Background: Workplace gender discrimination (WGD) may have long-term negative impacts on female workers' mental health. We aimed to investigate the association between WGD and the prevalence of depressive symptoms using a nationally representative sample of female employees in South Korea. Methods: Data of 3190 adult female employees were obtained from the 2018 nationwide Korean Longitudinal Survey of Women and Families. Women's perception of WGD was assessed using a 6-item questionnaire. Respondents were classified into high, medium, and low levels of WGD according to the 25th and 75th percentile scores. A score of ≥10 on the 10-item version of the Center for Epidemiologic Studies for Depression Scale was defined as having significant depressive symptoms. Results: A high level of WGD was significantly associated with a higher odds ratio (OR) for depressive symptoms compared to the low level (OR = 1.87, 95% confidence interval = 1.45–2.41). In the subgroup analyses, high WGD levels were associated with the highest OR for depressive symptoms in the following subgroups: younger age (19–39 years), those with a college degree, non-standard workers, pink collar workers, those with a workplace size of 10–29 employees, those with high levels of job autonomy, or low levels of emotional labor. Limitations: Causal interpretation is limited owing to the study's cross-sectional design. Conclusions: A high level of perceived WGD was associated with depressive symptoms among female employees. Certain groups of female employees may be particularly vulnerable to the detrimental effects of WGD on depression.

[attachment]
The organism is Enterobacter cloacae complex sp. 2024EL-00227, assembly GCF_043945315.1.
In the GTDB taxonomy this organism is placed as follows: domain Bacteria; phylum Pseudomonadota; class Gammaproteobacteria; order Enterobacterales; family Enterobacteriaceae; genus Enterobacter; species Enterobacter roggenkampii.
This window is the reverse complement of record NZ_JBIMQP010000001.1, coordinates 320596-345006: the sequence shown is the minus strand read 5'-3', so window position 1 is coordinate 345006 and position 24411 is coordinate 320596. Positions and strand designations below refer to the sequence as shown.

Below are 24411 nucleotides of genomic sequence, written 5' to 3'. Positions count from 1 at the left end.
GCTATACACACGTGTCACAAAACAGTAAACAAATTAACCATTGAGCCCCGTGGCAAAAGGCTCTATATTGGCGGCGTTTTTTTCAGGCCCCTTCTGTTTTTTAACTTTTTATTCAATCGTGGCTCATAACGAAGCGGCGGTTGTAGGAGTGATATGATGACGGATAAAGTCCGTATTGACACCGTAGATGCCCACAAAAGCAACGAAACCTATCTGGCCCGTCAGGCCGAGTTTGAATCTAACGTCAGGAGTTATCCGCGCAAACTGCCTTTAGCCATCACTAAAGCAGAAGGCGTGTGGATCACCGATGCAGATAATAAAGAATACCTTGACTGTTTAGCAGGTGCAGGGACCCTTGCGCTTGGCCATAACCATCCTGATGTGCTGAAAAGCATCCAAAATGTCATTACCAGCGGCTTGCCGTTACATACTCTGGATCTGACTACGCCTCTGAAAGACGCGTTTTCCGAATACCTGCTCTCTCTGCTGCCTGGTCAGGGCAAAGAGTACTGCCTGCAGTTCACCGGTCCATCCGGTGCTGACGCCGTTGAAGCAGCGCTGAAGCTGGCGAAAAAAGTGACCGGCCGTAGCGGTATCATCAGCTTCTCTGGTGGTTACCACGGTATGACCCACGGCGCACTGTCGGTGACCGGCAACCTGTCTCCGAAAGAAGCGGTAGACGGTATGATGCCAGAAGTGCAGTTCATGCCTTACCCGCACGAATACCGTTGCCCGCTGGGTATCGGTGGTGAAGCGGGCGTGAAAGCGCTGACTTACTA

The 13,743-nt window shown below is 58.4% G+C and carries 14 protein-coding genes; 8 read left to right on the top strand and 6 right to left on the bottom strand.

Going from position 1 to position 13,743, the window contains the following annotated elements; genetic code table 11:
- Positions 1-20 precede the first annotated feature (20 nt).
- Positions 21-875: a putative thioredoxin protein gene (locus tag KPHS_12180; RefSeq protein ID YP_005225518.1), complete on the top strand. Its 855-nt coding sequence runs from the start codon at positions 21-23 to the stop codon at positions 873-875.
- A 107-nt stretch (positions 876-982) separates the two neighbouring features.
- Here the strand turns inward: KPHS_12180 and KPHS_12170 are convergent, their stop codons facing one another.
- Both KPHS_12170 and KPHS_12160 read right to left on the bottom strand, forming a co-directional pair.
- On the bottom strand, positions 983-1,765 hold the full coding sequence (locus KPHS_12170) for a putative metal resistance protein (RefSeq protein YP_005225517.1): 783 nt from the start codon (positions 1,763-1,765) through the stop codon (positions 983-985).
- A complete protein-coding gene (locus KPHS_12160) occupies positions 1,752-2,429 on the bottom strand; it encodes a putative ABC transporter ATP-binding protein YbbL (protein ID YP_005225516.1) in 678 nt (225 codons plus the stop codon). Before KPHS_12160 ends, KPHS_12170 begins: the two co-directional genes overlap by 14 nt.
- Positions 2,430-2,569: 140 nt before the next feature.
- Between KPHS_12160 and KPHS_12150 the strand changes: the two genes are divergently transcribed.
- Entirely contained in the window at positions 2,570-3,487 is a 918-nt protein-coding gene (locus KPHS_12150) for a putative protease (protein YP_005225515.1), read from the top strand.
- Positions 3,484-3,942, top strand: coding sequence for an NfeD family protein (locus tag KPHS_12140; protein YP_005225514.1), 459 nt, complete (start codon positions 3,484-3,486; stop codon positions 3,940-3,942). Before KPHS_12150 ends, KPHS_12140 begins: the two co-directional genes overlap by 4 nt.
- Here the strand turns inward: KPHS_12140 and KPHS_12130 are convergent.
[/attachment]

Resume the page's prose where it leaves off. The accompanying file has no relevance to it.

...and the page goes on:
- Workplace gender discrimination
ASJC Scopus subject areas
- Clinical Psychology
- Psychiatry and Mental health